The best way to develop your river skills is by doing more river trips! Getting out with an experienced group on other multiday rivers will help you learn the systems for river trips, such as how to wash dishes, how to set up the toilet system (groover), how to prevent mice from chewing a hole in your dry bag, or how to rig a raft. You’ll learn Leave No Trace practices for the river corridor. It will help you get comfortable with whitewater and dial in your personal packing list. Your buddy might also let you practice rowing their raft! Ideally, by joining other river trips, you can meet other river lovers who you might go on future trips with. And, if you decide it’s not the sport for you, you know that before committing to a strenuous multi-week trip.
Making rafting friends can take some time. Generally, getting involved in the whitewater community in the western United States will eventually lead you to others who raft or enjoy multiday trips. There are clubs and organizations in many areas (in Colorado, for example, you can get involved with High Country River Rafters or Colorado Whitewater), and local whitewater gear shops sometimes host events where you can learn more and meet others. Social media is another (admittedly hit-or-miss) place to connect with other boaters. Be on the lookout for “permit parties,” which are small gatherings of boaters designed to maximize the group’s chances of someone winning a permit and then inviting the rest of the group. Permit parties usually happen in December or January, as permit applications are due for most Western U.S. rivers at the end of January and for the Grand Canyon at the end of February. Finally, classes are highly beneficial to develop skills such as wilderness medicine and swiftwater rescue and might be another place to meet like-minded folks.
There are lots of resources out there that can help you as you continue to grow your river knowledge and meet other boaters. Here is a start:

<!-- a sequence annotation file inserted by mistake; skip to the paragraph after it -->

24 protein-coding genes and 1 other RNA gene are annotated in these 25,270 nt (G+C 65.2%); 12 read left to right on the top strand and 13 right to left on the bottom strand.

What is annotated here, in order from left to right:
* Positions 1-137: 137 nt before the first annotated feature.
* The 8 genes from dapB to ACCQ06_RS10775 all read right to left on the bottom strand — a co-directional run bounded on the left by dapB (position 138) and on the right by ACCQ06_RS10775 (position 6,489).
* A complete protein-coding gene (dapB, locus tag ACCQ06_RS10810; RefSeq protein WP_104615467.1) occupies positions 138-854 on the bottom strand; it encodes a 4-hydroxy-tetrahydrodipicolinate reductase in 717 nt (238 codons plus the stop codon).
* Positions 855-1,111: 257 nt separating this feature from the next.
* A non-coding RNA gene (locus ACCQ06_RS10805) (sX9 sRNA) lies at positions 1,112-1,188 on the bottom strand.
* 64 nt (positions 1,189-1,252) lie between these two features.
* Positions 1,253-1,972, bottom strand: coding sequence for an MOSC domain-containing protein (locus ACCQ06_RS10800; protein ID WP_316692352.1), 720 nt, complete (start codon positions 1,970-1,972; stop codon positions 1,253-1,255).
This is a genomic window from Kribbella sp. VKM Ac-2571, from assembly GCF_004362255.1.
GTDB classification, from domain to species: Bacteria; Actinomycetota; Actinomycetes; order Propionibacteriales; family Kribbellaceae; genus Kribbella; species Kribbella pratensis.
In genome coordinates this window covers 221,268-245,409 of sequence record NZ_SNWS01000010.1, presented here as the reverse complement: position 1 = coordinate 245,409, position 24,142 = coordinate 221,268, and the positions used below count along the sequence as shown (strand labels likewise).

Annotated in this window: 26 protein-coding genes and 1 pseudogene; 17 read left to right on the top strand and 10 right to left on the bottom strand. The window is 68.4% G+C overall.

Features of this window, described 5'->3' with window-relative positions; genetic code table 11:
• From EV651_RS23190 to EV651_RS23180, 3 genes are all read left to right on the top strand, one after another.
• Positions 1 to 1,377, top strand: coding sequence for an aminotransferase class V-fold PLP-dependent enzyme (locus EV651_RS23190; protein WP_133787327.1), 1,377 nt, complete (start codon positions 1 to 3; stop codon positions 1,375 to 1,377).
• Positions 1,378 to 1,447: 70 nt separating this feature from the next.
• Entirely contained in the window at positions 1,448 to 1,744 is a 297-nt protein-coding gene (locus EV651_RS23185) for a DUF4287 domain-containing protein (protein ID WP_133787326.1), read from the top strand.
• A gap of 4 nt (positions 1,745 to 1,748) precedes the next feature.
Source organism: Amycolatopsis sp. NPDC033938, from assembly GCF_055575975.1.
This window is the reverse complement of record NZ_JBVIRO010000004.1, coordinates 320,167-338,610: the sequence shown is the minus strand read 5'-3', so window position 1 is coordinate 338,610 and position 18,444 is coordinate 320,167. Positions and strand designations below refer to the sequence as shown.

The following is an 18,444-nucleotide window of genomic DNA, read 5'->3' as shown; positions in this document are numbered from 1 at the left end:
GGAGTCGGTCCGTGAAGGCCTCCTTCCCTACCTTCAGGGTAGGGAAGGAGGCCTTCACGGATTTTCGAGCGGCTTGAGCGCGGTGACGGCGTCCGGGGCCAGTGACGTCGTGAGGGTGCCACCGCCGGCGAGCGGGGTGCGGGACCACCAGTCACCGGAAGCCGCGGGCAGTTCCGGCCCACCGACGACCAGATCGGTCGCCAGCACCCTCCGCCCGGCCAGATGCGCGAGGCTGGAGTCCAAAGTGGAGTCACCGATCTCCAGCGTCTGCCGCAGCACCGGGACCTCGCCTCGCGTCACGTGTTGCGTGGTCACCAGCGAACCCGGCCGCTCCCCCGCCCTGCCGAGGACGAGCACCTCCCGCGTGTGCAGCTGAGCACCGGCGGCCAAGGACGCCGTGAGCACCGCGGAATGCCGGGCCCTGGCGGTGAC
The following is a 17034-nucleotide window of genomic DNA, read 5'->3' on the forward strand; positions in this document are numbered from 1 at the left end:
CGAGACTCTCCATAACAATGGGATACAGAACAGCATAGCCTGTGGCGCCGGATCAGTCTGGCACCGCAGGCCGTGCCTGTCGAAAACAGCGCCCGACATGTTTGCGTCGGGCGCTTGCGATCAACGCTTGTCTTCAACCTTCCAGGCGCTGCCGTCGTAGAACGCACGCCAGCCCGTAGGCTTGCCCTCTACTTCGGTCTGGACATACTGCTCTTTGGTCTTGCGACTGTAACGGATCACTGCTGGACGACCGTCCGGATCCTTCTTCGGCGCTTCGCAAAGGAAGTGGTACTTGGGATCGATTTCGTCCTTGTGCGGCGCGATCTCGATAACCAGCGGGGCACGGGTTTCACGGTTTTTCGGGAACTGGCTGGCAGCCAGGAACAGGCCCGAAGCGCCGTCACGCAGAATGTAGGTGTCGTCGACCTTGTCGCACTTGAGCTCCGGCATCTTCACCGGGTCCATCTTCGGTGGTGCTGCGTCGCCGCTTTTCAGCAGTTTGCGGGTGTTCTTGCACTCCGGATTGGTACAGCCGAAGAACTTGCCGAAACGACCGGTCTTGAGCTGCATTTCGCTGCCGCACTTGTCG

- Facebook groups: Grand Canyon Private Boaters (to learn more) and Grand Canyon River Trip Participants Needed (for finding new internet friends who might come on your trip or let you on theirs)
- River Runners for Wilderness (RRFW) has LOTS of nitty gritty information
- National Park Service (Permit application information)
- Grand Canyon Trust (Advocacy organization working to safeguard the wonders of the Grand Canyon and the Colorado Plateau, while supporting the rights of its Native peoples)
- Rowing Lessons: Vary locally. I recommend Canyon River Instruction in Salida, Colorado if you are nearby.
- Swiftwater Rescue Courses: Vary locally and can be found by an internet search for swiftwater rescue + your location. I took mine from Whitewater Workshop near Denver, Colorado and would recommend them (disclaimer: the business is owned by my husband Nik).
- Local whitewater clubs, rowing clubs, rafting shops, wilderness medicine courses to build your knowledge and meet river friends
- Wilderness First Responder (WFR) courses: Offered by many nationwide organizations, including NOLS, Wilderness Medical Associates International, SOLO, and Desert Mountain Medicine
- Dreamflows.com has a list of other permitted rivers to help you plan permit applications
Good luck in the permit lottery and have fun with your new hobby! See you on the river!
Reminder: You can read So You Want to Raft the Grand Canyon? Part 1 here.
About the Gear Tester
Allison is a rock climber who has competed for Team USA in the Paraclimbing World Championships. When the heat of summer precludes climbing, you can probably find her relaxing on a raft or cooking elaborate camp meals. She lives in Colorado and loves to explore with her husband, Nik, and her dog, Cheat.